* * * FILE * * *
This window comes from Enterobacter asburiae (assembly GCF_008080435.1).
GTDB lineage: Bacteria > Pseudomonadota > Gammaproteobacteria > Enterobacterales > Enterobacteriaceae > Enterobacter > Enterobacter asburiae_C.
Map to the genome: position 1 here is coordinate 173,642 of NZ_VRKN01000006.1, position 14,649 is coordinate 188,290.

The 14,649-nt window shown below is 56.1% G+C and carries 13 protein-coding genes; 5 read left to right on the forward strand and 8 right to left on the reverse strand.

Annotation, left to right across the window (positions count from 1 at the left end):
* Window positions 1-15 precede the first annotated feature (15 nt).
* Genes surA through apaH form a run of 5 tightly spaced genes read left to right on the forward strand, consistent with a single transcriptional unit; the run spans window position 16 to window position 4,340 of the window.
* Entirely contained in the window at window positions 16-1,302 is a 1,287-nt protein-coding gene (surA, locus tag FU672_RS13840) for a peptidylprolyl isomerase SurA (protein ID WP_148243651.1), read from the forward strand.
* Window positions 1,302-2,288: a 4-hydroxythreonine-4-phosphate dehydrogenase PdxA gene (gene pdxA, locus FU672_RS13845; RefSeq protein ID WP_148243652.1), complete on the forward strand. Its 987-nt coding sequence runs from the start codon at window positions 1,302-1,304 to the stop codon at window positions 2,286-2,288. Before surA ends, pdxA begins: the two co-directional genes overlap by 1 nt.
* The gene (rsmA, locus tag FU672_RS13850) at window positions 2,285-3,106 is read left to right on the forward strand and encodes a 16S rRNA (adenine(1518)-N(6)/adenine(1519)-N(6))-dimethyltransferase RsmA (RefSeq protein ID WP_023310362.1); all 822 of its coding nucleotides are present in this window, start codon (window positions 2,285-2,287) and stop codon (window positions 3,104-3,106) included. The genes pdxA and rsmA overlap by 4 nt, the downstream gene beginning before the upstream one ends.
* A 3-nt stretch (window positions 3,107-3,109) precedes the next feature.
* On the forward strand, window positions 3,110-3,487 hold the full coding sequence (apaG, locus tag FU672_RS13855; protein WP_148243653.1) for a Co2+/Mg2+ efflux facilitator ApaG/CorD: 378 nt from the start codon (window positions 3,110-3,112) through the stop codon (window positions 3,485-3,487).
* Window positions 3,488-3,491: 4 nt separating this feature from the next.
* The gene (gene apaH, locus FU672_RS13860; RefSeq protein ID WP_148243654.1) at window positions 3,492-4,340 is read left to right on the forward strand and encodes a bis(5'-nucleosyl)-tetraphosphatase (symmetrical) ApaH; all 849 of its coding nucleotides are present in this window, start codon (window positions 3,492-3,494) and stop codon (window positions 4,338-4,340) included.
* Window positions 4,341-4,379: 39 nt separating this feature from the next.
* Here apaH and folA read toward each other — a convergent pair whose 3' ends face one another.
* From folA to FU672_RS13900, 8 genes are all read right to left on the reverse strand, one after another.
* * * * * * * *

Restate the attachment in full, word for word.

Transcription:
This window comes from Enterobacter asburiae (assembly GCF_008080435.1).
GTDB lineage: Bacteria > Pseudomonadota > Gammaproteobacteria > Enterobacterales > Enterobacteriaceae > Enterobacter > Enterobacter asburiae_C.
Map to the genome: position 1 here is coordinate 173,642 of NZ_VRKN01000006.1, position 14,649 is coordinate 188,290.

The 14,649-nt window shown below is 56.1% G+C and carries 13 protein-coding genes; 5 read left to right on the forward strand and 8 right to left on the reverse strand.

Annotation, left to right across the window (positions count from 1 at the left end):
* Window positions 1-15 precede the first annotated feature (15 nt).
* Genes surA through apaH form a run of 5 tightly spaced genes read left to right on the forward strand, consistent with a single transcriptional unit; the run spans window position 16 to window position 4,340 of the window.
* Entirely contained in the window at window positions 16-1,302 is a 1,287-nt protein-coding gene (surA, locus tag FU672_RS13840) for a peptidylprolyl isomerase SurA (protein ID WP_148243651.1), read from the forward strand.
* Window positions 1,302-2,288: a 4-hydroxythreonine-4-phosphate dehydrogenase PdxA gene (gene pdxA, locus FU672_RS13845; RefSeq protein ID WP_148243652.1), complete on the forward strand. Its 987-nt coding sequence runs from the start codon at window positions 1,302-1,304 to the stop codon at window positions 2,286-2,288. Before surA ends, pdxA begins: the two co-directional genes overlap by 1 nt.
* The gene (rsmA, locus tag FU672_RS13850) at window positions 2,285-3,106 is read left to right on the forward strand and encodes a 16S rRNA (adenine(1518)-N(6)/adenine(1519)-N(6))-dimethyltransferase RsmA (RefSeq protein ID WP_023310362.1); all 822 of its coding nucleotides are present in this window, start codon (window positions 2,285-2,287) and stop codon (window positions 3,104-3,106) included. The genes pdxA and rsmA overlap by 4 nt, the downstream gene beginning before the upstream one ends.
* A 3-nt stretch (window positions 3,107-3,109) precedes the next feature.
* On the forward strand, window positions 3,110-3,487 hold the full coding sequence (apaG, locus tag FU672_RS13855; protein WP_148243653.1) for a Co2+/Mg2+ efflux facilitator ApaG/CorD: 378 nt from the start codon (window positions 3,110-3,112) through the stop codon (window positions 3,485-3,487).
* Window positions 3,488-3,491: 4 nt separating this feature from the next.
* The gene (gene apaH, locus FU672_RS13860; RefSeq protein ID WP_148243654.1) at window positions 3,492-4,340 is read left to right on the forward strand and encodes a bis(5'-nucleosyl)-tetraphosphatase (symmetrical) ApaH; all 849 of its coding nucleotides are present in this window, start codon (window positions 3,492-3,494) and stop codon (window positions 4,338-4,340) included.
* Window positions 4,341-4,379: 39 nt separating this feature from the next.
* Here apaH and folA read toward each other — a convergent pair whose 3' ends face one another.
* From folA to FU672_RS13900, 8 genes are all read right to left on the reverse strand, one after another.